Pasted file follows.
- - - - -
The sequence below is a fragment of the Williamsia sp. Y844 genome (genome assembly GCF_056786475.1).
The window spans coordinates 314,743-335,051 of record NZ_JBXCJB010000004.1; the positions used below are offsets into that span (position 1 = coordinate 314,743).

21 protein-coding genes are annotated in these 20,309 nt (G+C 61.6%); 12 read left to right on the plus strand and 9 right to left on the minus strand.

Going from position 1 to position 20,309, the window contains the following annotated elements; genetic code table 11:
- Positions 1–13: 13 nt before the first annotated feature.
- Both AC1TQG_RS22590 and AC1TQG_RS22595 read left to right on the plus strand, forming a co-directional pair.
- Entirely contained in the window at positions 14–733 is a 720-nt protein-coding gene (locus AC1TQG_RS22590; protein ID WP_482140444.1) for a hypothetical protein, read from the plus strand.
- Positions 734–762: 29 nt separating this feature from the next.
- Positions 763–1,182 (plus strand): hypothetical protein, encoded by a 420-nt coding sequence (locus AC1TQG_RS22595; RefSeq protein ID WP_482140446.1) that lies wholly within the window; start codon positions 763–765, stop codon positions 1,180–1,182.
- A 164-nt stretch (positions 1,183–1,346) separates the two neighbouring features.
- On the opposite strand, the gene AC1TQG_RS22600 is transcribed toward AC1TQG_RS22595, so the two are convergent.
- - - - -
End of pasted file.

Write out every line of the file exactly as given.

The sequence below is a fragment of the Williamsia sp. Y844 genome (genome assembly GCF_056786475.1).
The window spans coordinates 314,743-335,051 of record NZ_JBXCJB010000004.1; the positions used below are offsets into that span (position 1 = coordinate 314,743).

21 protein-coding genes are annotated in these 20,309 nt (G+C 61.6%); 12 read left to right on the plus strand and 9 right to left on the minus strand.

Going from position 1 to position 20,309, the window contains the following annotated elements; genetic code table 11:
- Positions 1–13: 13 nt before the first annotated feature.
- Both AC1TQG_RS22590 and AC1TQG_RS22595 read left to right on the plus strand, forming a co-directional pair.
- Entirely contained in the window at positions 14–733 is a 720-nt protein-coding gene (locus AC1TQG_RS22590; protein ID WP_482140444.1) for a hypothetical protein, read from the plus strand.
- Positions 734–762: 29 nt separating this feature from the next.
- Positions 763–1,182 (plus strand): hypothetical protein, encoded by a 420-nt coding sequence (locus AC1TQG_RS22595; RefSeq protein ID WP_482140446.1) that lies wholly within the window; start codon positions 763–765, stop codon positions 1,180–1,182.
- A 164-nt stretch (positions 1,183–1,346) separates the two neighbouring features.
- On the opposite strand, the gene AC1TQG_RS22600 is transcribed toward AC1TQG_RS22595, so the two are convergent.